Gaining fans is hard, keeping them interested and engaged is even harder! If you’re actively marketing your business through a Facebook fan page, you’ve most likely experienced (and are still experiencing) the phenomenon I like to call fan bleeding. In this article I’ll try to cover what this phenomenon is, why it happens and suggest some ideas on how to minimze the damage.
Why does it happen?
Many reasons, but let’s look at some of the most popular ones:
1) You posted something that wasn’t interesting/relevant to your audience.
2) You posted something that offended some fans.
3) You post too often.
4) You post too much promotional or commercial stuff. You’re too aggressively pushing your products/services .
5) You never respond to your fans’ comments. Your fan page is a one-way street. You’re broadcasting, not listening.
6) You delete/ignore negative comments.
7) You’re posting repetitive stuff, re-hashing old news.
8) You gained most of your fans through a one-time contest or giveaway you ran ages ago, and you haven’t run any since.
While the above questions can help point you in the right direction, a look at the numbers will either validate or refute your suspicions.
Facebook Insights has greatly improved in the past few years. Back in 2010, Facebook barely provided fan page owners with barely any data. We had to rely on third party tools to get some stats. Today, Facebook Insights will provide you with all the metrics you need to diagnose the quality of your posts.
Under your Facebook Insights, go to Posts, then select “Post Hides, Hides of All Posts, Reports of Spam, Unlikes” under the drop down menu to the right. This will immediately add a new column called “Negative Feedback“.
This column will help you determine what type of posts generate the most negative feedback. Take these results with a grain of salt though, as sometimes the numbers there are not statistically significant. It is important to analyze the numbers over a long period of time before coming up with any conclusion.
Adjust Your Tone and A/B Test Different Types of Content
Your learnings from the diagnosis part should help you lay out a new content strategy. The idea here is to post more of what works, less of what doesn’t. Pretty straightforward huh?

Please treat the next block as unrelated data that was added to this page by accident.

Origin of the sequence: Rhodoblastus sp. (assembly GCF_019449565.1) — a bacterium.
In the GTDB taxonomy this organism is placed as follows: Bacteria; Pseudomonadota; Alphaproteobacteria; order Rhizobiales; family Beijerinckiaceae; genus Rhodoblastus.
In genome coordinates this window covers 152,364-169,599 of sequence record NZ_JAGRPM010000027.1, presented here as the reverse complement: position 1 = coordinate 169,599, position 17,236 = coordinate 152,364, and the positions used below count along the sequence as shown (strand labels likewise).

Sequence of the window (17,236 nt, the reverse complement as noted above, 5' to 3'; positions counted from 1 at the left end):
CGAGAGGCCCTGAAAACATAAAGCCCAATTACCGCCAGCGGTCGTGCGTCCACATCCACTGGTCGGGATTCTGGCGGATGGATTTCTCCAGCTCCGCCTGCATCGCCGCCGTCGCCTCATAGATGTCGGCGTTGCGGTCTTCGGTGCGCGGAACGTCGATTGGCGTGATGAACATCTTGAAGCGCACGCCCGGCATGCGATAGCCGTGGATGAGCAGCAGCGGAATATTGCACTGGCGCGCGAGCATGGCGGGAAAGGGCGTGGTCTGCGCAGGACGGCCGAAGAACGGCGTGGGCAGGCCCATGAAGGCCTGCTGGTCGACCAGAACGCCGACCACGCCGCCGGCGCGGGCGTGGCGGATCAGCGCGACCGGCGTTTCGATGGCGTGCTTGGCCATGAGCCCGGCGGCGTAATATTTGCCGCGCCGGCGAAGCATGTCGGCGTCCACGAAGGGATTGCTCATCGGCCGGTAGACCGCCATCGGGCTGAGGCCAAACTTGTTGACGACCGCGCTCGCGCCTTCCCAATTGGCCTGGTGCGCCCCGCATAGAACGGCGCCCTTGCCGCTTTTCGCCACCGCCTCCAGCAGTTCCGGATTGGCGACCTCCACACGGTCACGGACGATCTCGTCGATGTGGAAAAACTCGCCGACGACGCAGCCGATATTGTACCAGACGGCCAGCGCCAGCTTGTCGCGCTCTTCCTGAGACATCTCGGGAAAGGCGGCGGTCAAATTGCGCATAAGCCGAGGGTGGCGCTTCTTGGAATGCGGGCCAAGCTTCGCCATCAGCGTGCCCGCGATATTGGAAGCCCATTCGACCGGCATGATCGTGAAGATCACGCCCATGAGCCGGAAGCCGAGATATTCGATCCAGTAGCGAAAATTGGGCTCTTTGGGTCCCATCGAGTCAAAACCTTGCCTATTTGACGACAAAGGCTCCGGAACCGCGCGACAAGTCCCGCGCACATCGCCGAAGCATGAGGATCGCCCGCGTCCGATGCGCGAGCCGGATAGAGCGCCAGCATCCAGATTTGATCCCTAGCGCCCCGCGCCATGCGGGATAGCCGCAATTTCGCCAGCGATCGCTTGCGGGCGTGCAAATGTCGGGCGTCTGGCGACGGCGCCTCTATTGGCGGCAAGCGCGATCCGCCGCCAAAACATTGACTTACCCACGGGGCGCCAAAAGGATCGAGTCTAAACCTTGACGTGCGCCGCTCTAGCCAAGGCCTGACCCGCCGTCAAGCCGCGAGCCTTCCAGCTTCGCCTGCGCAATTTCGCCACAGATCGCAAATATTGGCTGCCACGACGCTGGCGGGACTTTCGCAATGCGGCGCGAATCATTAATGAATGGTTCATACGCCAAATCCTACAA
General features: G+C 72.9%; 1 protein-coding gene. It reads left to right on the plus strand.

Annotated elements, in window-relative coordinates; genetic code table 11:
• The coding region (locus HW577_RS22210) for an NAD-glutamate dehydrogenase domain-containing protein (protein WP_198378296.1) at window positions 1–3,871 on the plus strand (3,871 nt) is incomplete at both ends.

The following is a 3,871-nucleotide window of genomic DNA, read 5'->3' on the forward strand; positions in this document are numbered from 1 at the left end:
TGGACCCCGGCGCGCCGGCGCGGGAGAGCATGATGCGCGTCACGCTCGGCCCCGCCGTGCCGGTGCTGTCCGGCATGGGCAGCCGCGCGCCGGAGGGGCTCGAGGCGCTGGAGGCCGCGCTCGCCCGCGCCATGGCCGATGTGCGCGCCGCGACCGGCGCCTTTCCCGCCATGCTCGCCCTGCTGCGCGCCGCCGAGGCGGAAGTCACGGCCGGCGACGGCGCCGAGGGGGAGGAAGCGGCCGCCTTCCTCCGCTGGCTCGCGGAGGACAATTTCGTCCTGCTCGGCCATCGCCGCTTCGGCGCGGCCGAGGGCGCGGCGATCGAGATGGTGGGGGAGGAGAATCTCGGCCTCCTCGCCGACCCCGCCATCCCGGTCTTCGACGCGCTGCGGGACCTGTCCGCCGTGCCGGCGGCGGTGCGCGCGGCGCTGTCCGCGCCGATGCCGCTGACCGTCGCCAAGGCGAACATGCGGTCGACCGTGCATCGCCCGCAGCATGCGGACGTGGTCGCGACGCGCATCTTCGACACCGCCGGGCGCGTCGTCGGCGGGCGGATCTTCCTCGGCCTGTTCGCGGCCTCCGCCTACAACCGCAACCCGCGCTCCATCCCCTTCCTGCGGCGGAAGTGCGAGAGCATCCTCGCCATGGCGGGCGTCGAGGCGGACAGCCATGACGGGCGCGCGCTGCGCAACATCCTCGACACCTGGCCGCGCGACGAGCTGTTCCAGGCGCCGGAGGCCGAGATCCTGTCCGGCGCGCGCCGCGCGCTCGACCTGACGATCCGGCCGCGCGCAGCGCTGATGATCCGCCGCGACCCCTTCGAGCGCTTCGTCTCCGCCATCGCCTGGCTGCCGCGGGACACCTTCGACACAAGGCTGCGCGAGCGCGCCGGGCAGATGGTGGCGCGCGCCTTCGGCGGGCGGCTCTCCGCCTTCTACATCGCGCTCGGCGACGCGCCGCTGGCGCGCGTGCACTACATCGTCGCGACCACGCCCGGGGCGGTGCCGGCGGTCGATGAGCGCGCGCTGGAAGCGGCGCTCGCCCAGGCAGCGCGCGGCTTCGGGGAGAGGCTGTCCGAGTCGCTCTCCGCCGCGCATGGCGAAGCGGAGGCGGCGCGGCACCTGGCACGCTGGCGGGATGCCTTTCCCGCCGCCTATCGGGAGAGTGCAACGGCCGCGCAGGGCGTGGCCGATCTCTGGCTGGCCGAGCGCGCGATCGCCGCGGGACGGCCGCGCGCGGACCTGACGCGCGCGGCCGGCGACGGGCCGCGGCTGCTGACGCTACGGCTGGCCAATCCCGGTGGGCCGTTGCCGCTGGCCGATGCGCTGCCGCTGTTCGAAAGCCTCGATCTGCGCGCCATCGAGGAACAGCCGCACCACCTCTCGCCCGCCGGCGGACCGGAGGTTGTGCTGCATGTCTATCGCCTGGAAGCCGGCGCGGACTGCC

Also, don’t be afraid to try new things. For instance, have you tried posting relevant videos, infographics or images? Don’t be afraid to think outside the box. People respond well to multimedia content, especially if it relates to current events.
Don’t be one of those boring businesses that only share their own blog posts. And if you do share a blog post, ask a question while sharing the post to encourage engagement. Don’t be afraid of negative feedback, as it’s definitely better than no feedback. Negative feedback will help you improve and will show your fans that you care and encourage the dialogue.
Remember that Facebook is not a marketing platform. Businesses are only tolerated. People login mainly to keep in touch with their friends. They don’t want their newsfeed to be overloaded with commercial content. Be personable and act like a human being to ensure your posts get the best results.
Reward Your Fans
This part is especially important if you are among the brands that gained a large amount of fans through some kind of giveaway, contest or sweepstake.
Launching fan-gated contests is an old strategy that still works today, but unfortunately it brings you the type of fans that: (a) like free stuff OR (b) like to win stuff. These are VERY different from fans that liked your page because they enjoy your products/services or like your content.
Fans that come through giveaways or contests are not exactly real fans (at least not yet) so you need to keep rewarding them to create brand awareness and recognition. (Anyways, this is another topic and I’ll write an article about dealing with the different types of fans in a future post. :))
If you’re not to sure how to reward your fans, consider the following ideas:
Run a photo/video/comment contest
Run a trivia/quiz
Provide exclusive coupons/vouchers
Run a monthly giveaway where you give a freebie to a randomly selected fan
Run a caption it or fill-in-the-blank contest
Run a “share a quote” contest
As far as prizes go, it is better to give away one of your products or services as this might turn fans into future clients. If offering one of your products is not an option, consider a promotional item such as a tshirt/hat/calendar, or a gift certificate on a popular website like Amazon or eBay. You can also simply offer a cash prize!
Fan Bleeding is Unavoidable, Focus on Fan Acquisition!
Let me get one thing straight: even if you improve the quality of your posts and reward your fans, you will occasionally lose fans. It is impossible to completely avoid. I like to compare losing fans to occasionally dropping down a few spots on Google for a specific keyword. It’s just something you can’t control, you just have to learn to deal with it and work for the long term.
Lastly, it may hurt to occasionally lose a few fans, but it hurts less if you offset this loss by having a long term fan acquisition strategy. Promoting your fan page through Facebook Ads (with a daily budget) is a fantastic way to gain new fans, but one of my favorite tactics is to promote the best quality posts. I like targeting “friends of fans” or “people similar to your fans” (see screenshot below). The beauty of the promoted posts feature is that you have full control fo your budget and targeting options. Start with a low budget (say $5-$10) to see how people respond to the post. If the post seems to create an unusual high amount of enthusiasm and engagement, bump your budget to expand your reach and create a “viral effect”.
You have any suggestions, comments or additional fan page marketing tips you’d like to share? Comment below!